Wednesday, April 22, 2009

Will Dunwoody Lift Water Ban?

In case you missed this article in the Atlanta Journal-Constitution on Tuesday - it was worth the read!

The Atlanta Journal-Constitution
Tuesday, April 21, 2009

Denis Shortal tools around town in his beloved little red Corvette.
Yet even with the three-year drought officially over and rain sprinkling metro Atlanta nearly every day, it’s still a no-no for him to wash it in his yard.
The Dunwoody councilman thinks that’s just wrong.
“A lot of people really take care of their cars, and they haven’t been able to,” Shortal said. “The paint job doesn’t do too well if you don’t wash it and polish it once in a while.”
Shortal will ask his council colleagues on Monday to petition the state to allow residents to wash their cars on the same three days they can hand-water their lawns.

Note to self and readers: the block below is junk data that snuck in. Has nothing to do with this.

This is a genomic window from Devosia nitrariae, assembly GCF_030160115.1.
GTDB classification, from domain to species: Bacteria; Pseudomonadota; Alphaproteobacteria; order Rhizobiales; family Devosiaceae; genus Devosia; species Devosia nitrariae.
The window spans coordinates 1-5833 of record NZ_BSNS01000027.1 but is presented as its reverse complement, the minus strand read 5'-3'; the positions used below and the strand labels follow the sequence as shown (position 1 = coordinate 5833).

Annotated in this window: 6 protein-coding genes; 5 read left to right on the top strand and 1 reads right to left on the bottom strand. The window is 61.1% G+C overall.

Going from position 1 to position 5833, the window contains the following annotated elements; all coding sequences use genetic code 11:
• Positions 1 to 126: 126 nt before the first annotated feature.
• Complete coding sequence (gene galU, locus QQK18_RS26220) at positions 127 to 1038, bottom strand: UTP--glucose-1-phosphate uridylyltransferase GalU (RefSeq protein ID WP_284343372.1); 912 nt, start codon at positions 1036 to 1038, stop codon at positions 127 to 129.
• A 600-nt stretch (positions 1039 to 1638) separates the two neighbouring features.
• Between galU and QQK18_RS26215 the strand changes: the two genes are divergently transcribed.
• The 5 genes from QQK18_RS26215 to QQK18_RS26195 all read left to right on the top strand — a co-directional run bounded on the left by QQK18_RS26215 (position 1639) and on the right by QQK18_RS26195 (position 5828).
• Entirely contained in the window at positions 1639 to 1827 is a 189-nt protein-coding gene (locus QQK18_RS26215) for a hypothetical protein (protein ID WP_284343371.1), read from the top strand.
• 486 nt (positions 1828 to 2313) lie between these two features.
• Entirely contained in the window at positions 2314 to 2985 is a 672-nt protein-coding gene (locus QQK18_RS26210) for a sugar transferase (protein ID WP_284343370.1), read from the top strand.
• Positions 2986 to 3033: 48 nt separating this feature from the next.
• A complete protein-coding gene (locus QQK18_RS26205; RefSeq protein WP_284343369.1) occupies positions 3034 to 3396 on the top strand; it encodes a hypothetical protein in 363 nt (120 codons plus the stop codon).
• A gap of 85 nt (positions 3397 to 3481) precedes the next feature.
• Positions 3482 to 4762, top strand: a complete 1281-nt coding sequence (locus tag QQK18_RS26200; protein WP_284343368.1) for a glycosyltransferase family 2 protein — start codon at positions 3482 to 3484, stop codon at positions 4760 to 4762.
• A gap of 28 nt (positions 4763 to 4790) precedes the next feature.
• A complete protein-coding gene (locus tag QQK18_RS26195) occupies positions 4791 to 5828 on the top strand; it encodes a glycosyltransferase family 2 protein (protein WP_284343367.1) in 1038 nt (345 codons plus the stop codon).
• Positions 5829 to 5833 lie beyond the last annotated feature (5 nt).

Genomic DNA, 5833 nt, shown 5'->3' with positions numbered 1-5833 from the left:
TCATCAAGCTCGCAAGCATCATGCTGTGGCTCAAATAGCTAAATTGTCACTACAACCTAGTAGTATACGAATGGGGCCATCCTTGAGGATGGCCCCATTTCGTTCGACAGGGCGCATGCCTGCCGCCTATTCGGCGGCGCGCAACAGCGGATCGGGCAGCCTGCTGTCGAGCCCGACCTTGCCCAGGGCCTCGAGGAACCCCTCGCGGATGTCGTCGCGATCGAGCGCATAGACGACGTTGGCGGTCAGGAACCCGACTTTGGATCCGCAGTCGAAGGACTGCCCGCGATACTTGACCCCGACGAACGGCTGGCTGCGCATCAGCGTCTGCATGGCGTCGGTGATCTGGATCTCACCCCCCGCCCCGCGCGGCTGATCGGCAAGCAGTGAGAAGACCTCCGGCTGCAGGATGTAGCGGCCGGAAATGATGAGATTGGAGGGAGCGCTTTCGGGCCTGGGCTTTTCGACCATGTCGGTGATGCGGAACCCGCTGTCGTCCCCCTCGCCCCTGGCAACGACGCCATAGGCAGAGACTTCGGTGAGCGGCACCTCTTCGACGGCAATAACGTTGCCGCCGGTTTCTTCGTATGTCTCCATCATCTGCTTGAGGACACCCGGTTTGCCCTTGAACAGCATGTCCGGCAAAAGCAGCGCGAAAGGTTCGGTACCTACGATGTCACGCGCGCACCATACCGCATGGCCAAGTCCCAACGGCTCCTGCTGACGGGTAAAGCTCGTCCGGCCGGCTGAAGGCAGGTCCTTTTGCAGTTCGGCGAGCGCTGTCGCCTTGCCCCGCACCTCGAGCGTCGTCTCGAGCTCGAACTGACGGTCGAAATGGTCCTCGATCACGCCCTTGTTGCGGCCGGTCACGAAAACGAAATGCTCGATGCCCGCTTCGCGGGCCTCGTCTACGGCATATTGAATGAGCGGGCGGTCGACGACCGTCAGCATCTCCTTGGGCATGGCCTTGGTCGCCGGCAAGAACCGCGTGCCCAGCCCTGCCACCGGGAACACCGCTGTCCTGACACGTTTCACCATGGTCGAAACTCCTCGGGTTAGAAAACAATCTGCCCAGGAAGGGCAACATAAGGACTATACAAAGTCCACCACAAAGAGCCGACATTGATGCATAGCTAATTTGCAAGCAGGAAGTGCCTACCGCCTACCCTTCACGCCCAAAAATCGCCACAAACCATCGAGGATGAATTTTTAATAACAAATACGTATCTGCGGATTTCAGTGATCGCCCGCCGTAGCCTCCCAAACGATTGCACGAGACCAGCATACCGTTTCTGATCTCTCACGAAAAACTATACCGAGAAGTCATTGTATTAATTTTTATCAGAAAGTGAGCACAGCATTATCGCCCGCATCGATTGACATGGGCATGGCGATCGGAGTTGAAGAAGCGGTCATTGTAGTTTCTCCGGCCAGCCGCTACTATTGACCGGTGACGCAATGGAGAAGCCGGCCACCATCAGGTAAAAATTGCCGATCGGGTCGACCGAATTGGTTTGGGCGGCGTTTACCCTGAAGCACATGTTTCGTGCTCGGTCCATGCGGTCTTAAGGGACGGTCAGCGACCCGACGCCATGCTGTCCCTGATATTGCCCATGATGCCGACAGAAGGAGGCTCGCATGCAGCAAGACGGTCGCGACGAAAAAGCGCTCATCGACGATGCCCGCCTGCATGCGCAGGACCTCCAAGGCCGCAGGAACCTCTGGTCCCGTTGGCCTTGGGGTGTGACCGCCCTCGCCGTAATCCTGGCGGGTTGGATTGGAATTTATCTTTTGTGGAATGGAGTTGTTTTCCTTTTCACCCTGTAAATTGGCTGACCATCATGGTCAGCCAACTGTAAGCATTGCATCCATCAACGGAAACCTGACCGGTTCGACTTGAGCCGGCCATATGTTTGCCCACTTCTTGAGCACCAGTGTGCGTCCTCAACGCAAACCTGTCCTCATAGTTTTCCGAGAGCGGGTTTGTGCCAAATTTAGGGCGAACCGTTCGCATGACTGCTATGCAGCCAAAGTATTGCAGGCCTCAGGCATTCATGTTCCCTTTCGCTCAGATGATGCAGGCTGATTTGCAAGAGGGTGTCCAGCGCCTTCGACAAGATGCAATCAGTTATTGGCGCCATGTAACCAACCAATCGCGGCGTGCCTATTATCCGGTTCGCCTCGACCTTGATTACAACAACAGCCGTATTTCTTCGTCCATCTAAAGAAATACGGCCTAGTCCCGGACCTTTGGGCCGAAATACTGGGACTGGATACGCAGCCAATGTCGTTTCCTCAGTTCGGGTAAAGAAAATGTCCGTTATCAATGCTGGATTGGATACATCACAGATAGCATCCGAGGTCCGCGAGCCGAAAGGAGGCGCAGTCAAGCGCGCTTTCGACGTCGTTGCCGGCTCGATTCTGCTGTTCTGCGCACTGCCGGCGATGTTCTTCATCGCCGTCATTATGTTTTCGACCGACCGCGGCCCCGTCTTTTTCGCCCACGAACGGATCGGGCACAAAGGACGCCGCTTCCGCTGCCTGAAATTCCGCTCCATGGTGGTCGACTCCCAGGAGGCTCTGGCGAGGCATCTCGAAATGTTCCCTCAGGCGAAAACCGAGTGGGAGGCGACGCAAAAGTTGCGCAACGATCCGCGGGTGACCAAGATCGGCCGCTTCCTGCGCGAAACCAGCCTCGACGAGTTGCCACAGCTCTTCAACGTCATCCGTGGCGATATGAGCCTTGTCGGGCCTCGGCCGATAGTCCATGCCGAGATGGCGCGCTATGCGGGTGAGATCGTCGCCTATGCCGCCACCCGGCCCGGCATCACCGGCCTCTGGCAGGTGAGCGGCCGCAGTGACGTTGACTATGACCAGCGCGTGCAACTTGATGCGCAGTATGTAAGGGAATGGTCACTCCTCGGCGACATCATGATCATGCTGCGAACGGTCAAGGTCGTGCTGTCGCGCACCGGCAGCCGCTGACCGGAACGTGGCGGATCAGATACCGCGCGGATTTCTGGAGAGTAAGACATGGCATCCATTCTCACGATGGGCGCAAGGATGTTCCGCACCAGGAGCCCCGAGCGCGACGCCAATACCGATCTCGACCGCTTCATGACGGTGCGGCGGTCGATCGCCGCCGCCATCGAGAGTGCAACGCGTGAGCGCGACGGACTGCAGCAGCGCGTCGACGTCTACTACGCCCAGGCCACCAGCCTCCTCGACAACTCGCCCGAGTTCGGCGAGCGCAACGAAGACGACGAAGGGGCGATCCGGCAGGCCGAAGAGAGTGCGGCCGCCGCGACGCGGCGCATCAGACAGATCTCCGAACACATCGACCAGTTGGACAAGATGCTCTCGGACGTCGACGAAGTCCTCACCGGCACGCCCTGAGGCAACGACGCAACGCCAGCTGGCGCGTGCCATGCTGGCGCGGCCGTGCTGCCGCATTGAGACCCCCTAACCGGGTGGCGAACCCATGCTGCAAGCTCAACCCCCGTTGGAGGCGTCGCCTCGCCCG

The state will say no.
So says Environmental Protection Division spokesman Kevin Chambers. That’s because Lake Lanier — the water source for most of the region — remains 9 feet below full. Until it bounces back, which likely will take months, the outdoor watering restrictions will stay in place.
“It’s not like you can take your plants out somewhere to water them and then take them back,” Chambers said. “Cars can be washed at car washes, so there is an alternative.”
Shortal doesn’t think car washes treat vehicles with the same respect that owners do. Cars are the second-biggest investment for most people, after their homes, and deserve that kind of respect, he said.

Some quarters applaud that logic. Mary Keesee has done her part to conserve by not watering her lawn in the Village Mill area of Dunwoody. But she wants the state to know she could be creative — and even recycle — if the state lets her soap up her car.
“We could put our cars on our lawns and wash them there,” Keesee said. “Then, it would be hand-watered, right?”

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